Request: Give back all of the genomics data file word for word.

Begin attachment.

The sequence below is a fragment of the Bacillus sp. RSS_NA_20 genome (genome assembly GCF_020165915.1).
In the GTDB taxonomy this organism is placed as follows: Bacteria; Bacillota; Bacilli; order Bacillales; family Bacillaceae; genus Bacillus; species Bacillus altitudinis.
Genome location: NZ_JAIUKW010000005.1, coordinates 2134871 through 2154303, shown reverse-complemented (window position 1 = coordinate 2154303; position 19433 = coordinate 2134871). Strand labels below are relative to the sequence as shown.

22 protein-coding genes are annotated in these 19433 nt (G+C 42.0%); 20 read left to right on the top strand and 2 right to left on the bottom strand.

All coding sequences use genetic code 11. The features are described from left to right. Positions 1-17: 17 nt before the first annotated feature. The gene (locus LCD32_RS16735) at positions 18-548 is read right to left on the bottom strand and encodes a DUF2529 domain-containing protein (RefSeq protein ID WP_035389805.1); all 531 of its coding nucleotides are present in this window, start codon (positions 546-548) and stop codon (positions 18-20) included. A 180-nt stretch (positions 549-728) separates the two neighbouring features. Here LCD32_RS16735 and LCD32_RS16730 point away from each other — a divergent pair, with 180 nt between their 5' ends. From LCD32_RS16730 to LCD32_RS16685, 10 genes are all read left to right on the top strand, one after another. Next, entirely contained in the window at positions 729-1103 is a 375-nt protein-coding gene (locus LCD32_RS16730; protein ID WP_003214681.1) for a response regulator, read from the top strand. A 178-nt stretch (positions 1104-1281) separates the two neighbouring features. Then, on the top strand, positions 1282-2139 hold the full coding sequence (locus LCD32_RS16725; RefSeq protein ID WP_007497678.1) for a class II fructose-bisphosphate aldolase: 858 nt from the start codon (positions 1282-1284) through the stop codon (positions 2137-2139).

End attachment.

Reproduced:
The sequence below is a fragment of the Bacillus sp. RSS_NA_20 genome (genome assembly GCF_020165915.1).
In the GTDB taxonomy this organism is placed as follows: Bacteria; Bacillota; Bacilli; order Bacillales; family Bacillaceae; genus Bacillus; species Bacillus altitudinis.
Genome location: NZ_JAIUKW010000005.1, coordinates 2134871 through 2154303, shown reverse-complemented (window position 1 = coordinate 2154303; position 19433 = coordinate 2134871). Strand labels below are relative to the sequence as shown.

22 protein-coding genes are annotated in these 19433 nt (G+C 42.0%); 20 read left to right on the top strand and 2 right to left on the bottom strand.

All coding sequences use genetic code 11. The features are described from left to right. Positions 1-17: 17 nt before the first annotated feature. The gene (locus LCD32_RS16735) at positions 18-548 is read right to left on the bottom strand and encodes a DUF2529 domain-containing protein (RefSeq protein ID WP_035389805.1); all 531 of its coding nucleotides are present in this window, start codon (positions 546-548) and stop codon (positions 18-20) included. A 180-nt stretch (positions 549-728) separates the two neighbouring features. Here LCD32_RS16735 and LCD32_RS16730 point away from each other — a divergent pair, with 180 nt between their 5' ends. From LCD32_RS16730 to LCD32_RS16685, 10 genes are all read left to right on the top strand, one after another. Next, entirely contained in the window at positions 729-1103 is a 375-nt protein-coding gene (locus LCD32_RS16730; protein ID WP_003214681.1) for a response regulator, read from the top strand. A 178-nt stretch (positions 1104-1281) separates the two neighbouring features. Then, on the top strand, positions 1282-2139 hold the full coding sequence (locus LCD32_RS16725; RefSeq protein ID WP_007497678.1) for a class II fructose-bisphosphate aldolase: 858 nt from the start codon (positions 1282-1284) through the stop codon (positions 2137-2139).